Where the people from Greeneville weren’t submitted to the admittance procedure, already having the guarantee that they’d be allowed in when they’d started their journey, others who arrived at the same time were.

‘We were first told about the rules by two members of the admittance committee and they inquired after our professional skills a bit. Later we were questioned about what had happened to us after the ZO,’ says Eric Amsterdam. ‘Later on I learned that others who were admitted were asked for more intelligence than what we’d supplied, and I’m sure that the fact that Dale and his friends had brought us along and liked us, was half our ticket in.’ (interview CB, 2015-7)

‘I felt that Penelope had been very strict when she’d come to talk about admitting us. Kind but strict, like Minerva McGonagall [a professor and witch from the Harry Potter novels]. My mum had provided data about everyone, and Penelope checked that with the people concerned. Back then I thought that if it hadn’t been for the fact that my uncle decided not to become part of Drottningville and for us children and perhaps for the two RVs we gave them, the adults might not have had a chance. A few days after we arrived at the farm a woman from the Wise settlement demanded to be given access,’ Courtney Calton recalls. ‘Penelope asked whether she’d obey the rules and she said no and that it was the Drottnings’ human duty to house her and her young children. Penelope had made it perfectly clear to us that we were to accept and live by the rules but still I thought that because of the children, she’d say yes to the woman. But she didn’t. She advised her to return home and enjoy the lack of rules there. No one objected to that except for a man who left shortly afterwards. I carefully re-read the rules after that, so I wouldn’t accidentally break them and I didn’t feel safe as in safe from not being expelled, until Seth [Amsterdam] destroyed a full week’s harvest in the vertical garden and didn’t get kicked out or even punished.’ (interview CB, 2020-2)

In 2014 several of Drottningville’s new citizens knew about the place before their arrival, like Cate Persson, who’d previously lived at the Stein farm:

‘We knew Drottningville to have Old Times things. When I was selected to join Leo Stein for the Fair and Games of October 2014 my husband, daughter and I agreed that if I liked Drottningville well enough, I’d apply for citizenship for the three of us. I felt the pressure of getting us in, especially when many had been admitted already since our arrival. It was made clear that if I withheld vital information, or if the rules wouldn’t be accepted by my family, they wouldn’t hesitate to send us on our way again. It was a bit like being interrogated by the FBI [the Federal Bureau of Investigation, the domestic intelligence and security service of the United States of America]. My husband has a chronic disease that makes that he tires easily. He isn’t lazy though and I stressed that. I suspect that Leo Stein spoke in Nils’s favour, if only so he could get rid of him.’ (interview CB, 2015-10)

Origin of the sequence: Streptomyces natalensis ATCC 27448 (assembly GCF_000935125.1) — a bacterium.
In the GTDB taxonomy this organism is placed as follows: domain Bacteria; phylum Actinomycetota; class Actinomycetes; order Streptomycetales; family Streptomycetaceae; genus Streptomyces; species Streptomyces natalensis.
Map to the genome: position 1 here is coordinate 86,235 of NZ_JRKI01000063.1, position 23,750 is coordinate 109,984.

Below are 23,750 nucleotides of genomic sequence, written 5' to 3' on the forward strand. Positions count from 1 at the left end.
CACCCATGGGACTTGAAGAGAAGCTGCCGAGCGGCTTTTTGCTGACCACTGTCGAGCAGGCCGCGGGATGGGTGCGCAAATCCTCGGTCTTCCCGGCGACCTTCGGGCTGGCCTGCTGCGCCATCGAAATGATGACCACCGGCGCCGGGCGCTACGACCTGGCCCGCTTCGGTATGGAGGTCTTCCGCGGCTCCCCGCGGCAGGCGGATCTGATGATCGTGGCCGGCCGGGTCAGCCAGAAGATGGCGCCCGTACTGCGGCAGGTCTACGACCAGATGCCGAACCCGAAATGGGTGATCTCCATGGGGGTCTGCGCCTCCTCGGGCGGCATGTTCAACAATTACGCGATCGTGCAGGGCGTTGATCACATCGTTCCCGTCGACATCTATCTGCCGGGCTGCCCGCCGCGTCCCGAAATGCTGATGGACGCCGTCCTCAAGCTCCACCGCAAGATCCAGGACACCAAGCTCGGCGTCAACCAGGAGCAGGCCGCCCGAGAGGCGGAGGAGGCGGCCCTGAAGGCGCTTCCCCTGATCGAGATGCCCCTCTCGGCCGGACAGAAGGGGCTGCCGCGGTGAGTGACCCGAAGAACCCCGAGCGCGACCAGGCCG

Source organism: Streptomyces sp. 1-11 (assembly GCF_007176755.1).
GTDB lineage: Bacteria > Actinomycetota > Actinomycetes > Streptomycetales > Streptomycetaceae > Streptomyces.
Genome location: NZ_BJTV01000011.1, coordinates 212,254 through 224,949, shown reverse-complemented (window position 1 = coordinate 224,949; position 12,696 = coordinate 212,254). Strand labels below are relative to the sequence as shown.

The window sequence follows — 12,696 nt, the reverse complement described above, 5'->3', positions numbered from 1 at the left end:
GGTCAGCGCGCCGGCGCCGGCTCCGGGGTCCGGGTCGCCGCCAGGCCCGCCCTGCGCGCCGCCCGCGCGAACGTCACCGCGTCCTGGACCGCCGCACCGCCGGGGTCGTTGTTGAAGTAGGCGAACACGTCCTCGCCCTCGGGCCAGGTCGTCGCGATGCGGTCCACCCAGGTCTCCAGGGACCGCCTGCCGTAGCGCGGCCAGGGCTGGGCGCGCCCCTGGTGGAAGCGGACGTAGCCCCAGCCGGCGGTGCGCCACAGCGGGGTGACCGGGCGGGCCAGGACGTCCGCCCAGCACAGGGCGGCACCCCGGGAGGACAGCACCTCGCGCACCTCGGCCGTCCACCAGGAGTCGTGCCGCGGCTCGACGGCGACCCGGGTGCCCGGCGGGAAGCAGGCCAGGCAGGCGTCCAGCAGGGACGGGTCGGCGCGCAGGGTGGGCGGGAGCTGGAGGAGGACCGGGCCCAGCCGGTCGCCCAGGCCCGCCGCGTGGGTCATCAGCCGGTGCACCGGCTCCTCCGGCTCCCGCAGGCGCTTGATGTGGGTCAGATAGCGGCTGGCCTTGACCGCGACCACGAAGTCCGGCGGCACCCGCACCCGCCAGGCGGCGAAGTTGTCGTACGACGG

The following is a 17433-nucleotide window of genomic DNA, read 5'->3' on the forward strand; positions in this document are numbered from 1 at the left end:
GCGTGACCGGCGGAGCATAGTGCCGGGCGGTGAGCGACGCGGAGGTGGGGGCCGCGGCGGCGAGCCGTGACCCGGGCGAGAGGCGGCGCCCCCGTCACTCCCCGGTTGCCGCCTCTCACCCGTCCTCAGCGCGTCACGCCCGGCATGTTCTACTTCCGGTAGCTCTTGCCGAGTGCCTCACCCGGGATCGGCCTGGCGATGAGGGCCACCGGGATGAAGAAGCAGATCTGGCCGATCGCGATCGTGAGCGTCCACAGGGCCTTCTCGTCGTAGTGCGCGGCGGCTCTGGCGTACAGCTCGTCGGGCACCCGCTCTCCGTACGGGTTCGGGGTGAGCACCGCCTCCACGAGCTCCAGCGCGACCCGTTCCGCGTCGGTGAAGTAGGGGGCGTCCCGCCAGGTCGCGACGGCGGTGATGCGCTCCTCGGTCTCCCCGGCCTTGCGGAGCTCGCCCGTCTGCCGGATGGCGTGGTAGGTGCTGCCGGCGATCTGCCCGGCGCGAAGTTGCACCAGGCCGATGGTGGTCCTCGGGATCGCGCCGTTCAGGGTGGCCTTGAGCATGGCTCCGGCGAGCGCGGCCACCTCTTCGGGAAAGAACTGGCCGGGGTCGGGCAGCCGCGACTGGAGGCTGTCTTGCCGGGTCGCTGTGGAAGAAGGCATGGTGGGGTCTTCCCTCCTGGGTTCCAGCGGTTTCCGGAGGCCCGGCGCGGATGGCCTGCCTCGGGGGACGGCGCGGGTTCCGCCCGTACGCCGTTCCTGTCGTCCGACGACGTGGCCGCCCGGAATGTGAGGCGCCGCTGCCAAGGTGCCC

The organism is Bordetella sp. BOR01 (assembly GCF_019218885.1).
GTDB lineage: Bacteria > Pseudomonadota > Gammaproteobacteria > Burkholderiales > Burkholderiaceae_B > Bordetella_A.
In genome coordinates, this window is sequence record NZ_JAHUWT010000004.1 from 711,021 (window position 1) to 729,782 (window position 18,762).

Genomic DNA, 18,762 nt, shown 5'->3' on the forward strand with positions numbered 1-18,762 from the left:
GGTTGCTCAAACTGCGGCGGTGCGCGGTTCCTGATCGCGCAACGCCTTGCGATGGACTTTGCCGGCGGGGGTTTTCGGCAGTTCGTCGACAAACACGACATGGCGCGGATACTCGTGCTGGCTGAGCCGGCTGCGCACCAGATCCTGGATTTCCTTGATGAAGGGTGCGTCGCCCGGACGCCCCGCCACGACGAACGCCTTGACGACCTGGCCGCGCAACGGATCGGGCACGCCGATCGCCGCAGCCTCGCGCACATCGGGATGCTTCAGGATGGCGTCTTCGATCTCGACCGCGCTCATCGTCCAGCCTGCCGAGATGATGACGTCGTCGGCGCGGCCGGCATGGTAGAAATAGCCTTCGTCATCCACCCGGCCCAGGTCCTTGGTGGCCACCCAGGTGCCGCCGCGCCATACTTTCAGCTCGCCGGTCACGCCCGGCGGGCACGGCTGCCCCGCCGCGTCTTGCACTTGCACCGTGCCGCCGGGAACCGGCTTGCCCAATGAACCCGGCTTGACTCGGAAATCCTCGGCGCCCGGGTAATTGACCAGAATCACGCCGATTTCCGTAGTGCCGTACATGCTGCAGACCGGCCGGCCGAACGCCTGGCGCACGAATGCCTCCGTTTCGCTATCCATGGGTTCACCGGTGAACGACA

Twenty-six people came to live in Drottningville just before and during the first Fair Games (see Appendix 3a, sections 12-15) where only five had been expected and most residents needed to adjust to that.

‘We’d only just started to expand the wall to enclose my grandparents’ house,’ says Sarah Nielsen. ‘So all we had was the walled area of House One. With the RVs being placed there and all these extra people inside things got tense at times. We were all used to our own ways and where we felt that the newcomers were lucky to live with us, some of them tried to create themselves a position that we, the old gang, felt was a bit forward.’ (interview CB, 2023-4)

Part of what worried some residents in October 2014 was the speed with which the new people were admitted. When in the autumn of 2018 some arrivals brought a flu with them, Sheldon Cooper’s lobby to have new people placed in quarantine before allowing them access was at last successful.

‘The quarantine had a lot of impact on the admittance procedure,’ Penelope Drottning explains. ‘It was meant to keep everyone healthy, but it wasn’t for that reason alone that the citizens felt reassured: it proved to be an instrument to select people. You can fake being nice and cooperative for a few hours or days, but for three weeks? As a result it happened that we admitted part of a group and denied access to the others. This made us think of what to do with those we didn’t accept.’ (interview CB, 2023-1) (For the story on the policy toward people who’d been denied see paragraph Keep the enemy close.)

Around the time the quarantine rule was installed there were arrivals who’d set out on a dangerous and often long journey to reach Drottningville.

 

Seeking a different life

As years passed by people started to travel between communities, usually to merchandize.

‘From very early into our scavenging trips when we met people we trusted, we handed them manuals to pass around,’ says Howard Wolowitz. ‘Our goal was to spread knowledge and by doing so help people survive. Later on we gave our manuals to visiting merchants as well. We didn’t leave clues on who we were or where we were lived and we hoped that if the manuals got spread from merchant to merchant in the end it would be difficult to find us for not everyone would have peaceful intentions.’ (interview CB, 2023-3)